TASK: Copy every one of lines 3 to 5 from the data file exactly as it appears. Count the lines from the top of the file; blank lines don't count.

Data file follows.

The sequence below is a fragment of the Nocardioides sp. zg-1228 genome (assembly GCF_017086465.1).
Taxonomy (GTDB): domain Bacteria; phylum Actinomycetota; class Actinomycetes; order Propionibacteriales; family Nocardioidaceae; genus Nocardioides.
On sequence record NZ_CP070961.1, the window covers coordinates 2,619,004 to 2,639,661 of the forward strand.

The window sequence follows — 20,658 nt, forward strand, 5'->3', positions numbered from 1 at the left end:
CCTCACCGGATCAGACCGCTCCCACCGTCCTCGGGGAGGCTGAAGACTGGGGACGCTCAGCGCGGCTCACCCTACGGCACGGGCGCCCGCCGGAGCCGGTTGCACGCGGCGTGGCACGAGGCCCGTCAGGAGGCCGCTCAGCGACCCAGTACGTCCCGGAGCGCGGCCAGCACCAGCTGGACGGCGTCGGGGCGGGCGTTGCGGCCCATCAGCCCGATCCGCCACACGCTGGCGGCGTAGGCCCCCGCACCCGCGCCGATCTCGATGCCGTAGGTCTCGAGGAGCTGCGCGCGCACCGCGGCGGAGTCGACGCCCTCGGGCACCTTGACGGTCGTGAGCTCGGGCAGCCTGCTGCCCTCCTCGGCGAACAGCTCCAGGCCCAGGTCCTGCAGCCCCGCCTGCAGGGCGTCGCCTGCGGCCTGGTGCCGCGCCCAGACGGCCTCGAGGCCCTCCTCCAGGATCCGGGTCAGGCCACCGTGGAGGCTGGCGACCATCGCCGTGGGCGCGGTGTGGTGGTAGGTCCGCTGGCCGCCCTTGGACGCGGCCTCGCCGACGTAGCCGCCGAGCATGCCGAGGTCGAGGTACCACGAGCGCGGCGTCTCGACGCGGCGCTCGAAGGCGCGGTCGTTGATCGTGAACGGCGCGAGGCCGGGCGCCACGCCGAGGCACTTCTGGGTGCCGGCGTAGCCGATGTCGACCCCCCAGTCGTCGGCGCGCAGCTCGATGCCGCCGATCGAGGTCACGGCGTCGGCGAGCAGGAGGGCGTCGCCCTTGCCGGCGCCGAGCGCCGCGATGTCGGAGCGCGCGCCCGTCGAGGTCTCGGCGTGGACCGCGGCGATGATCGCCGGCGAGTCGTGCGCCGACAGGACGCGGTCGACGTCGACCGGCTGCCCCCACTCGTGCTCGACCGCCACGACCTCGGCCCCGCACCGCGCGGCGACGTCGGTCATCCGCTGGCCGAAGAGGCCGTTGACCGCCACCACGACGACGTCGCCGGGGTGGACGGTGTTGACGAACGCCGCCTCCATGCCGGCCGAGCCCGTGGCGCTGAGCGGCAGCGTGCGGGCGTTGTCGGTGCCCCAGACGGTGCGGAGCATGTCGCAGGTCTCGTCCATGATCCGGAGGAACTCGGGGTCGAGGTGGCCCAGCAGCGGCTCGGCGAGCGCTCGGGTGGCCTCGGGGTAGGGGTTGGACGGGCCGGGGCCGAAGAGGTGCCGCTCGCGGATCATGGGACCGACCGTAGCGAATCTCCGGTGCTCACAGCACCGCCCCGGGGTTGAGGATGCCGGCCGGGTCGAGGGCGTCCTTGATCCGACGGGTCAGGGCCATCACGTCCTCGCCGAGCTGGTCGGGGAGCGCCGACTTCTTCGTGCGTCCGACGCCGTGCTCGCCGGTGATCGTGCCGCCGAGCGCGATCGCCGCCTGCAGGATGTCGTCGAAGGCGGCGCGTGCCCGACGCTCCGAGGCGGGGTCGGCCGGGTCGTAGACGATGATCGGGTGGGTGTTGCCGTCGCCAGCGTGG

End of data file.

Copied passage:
On sequence record NZ_CP070961.1, the window covers coordinates 2,619,004 to 2,639,661 of the forward strand.

The window sequence follows — 20,658 nt, forward strand, 5'->3', positions numbered from 1 at the left end:
CCTCACCGGATCAGACCGCTCCCACCGTCCTCGGGGAGGCTGAAGACTGGGGACGCTCAGCGCGGCTCACCCTACGGCACGGGCGCCCGCCGGAGCCGGTTGCACGCGGCGTGGCACGAGGCCCGTCAGGAGGCCGCTCAGCGACCCAGTACGTCCCGGAGCGCGGCCAGCACCAGCTGGACGGCGTCGGGGCGGGCGTTGCGGCCCATCAGCCCGATCCGCCACACGCTGGCGGCGTAGGCCCCCGCACCCGCGCCGATCTCGATGCCGTAGGTCTCGAGGAGCTGCGCGCGCACCGCGGCGGAGTCGACGCCCTCGGGCACCTTGACGGTCGTGAGCTCGGGCAGCCTGCTGCCCTCCTCGGCGAACAGCTCCAGGCCCAGGTCCTGCAGCCCCGCCTGCAGGGCGTCGCCTGCGGCCTGGTGCCGCGCCCAGACGGCCTCGAGGCCCTCCTCCAGGATCCGGGTCAGGCCACCGTGGAGGCTGGCGACCATCGCCGTGGGCGCGGTGTGGTGGTAGGTCCGCTGGCCGCCCTTGGACGCGGCCTCGCCGACGTAGCCGCCGAGCATGCCGAGGTCGAGGTACCACGAGCGCGGCGTCTCGACGCGGCGCTCGAAGGCGCGGTCGTTGATCGTGAACGGCGCGAGGCCGGGCGCCACGCCGAGGCACTTCTGGGTGCCGGCGTAGCCGATGTCGACCCCCCAGTCGTCGGCGCGCAGCTCGATGCCGCCGATCGAGGTCACGGCGTCGGCGAGCAGGAGGGCGTCGCCCTTGCCGGCGCCGAGCGCCGCGATGTCGGAGCGCGCGCCCGTCGAGGTCTCGGCGTGGACCGCGGCGATGATCGCCGGCGAGTCGTGCGCCGACAGGACGCGGTCGACGTCGACCGGCTGCCCCCACTCGTGCTCGACCGCCACGACCTCGGCCCCGCACCGCGCGGCGACGTCGGTCATCCGCTGGCCGAAGAGGCCGTTGACCGCCACCACGACGACGTCGCCGGGGTGGACGGTGTTGACGAACGCCGCCTCCATGCCGGCCGAGCCCGTGGCGCTGAGCGGCAGCGTGCGGGCGTTGTCGGTGCCCCAGACGGTGCGGAGCATGTCGCAGGTCTCGTCCATGATCCGGAGGAACTCGGGGTCGAGGTGGCCCAGCAGCGGCTCGGCGAGCGCTCGGGTGGCCTCGGGGTAGGGGTTGGACGGGCCGGGGCCGAAGAGGTGCCGCTCGCGGATCATGGGACCGACCGTAGCGAATCTCCGGTGCTCACAGCACCGCCCCGGGGTTGAGGATGCCGGCCGGGTCGAGGGCGTCCTTGATCCGACGGGTCAGGGCCATCACGTCCTCGCCGAGCTGGTCGGGGAGCGCCGACTTCTTCGTGCGTCCGACGCCGTGCTCGCCGGTGATCGTGCCGCCGAGCGCGATCGCCGCCTGCAGGATGTCGTCGAAGGCGGCGCGTGCCCGACGCTCCGAGGCGGGGTCGGCCGGGTCGTAGACGATGATCGGGTGGGTGTTGCCGTCGCCAGCGTGG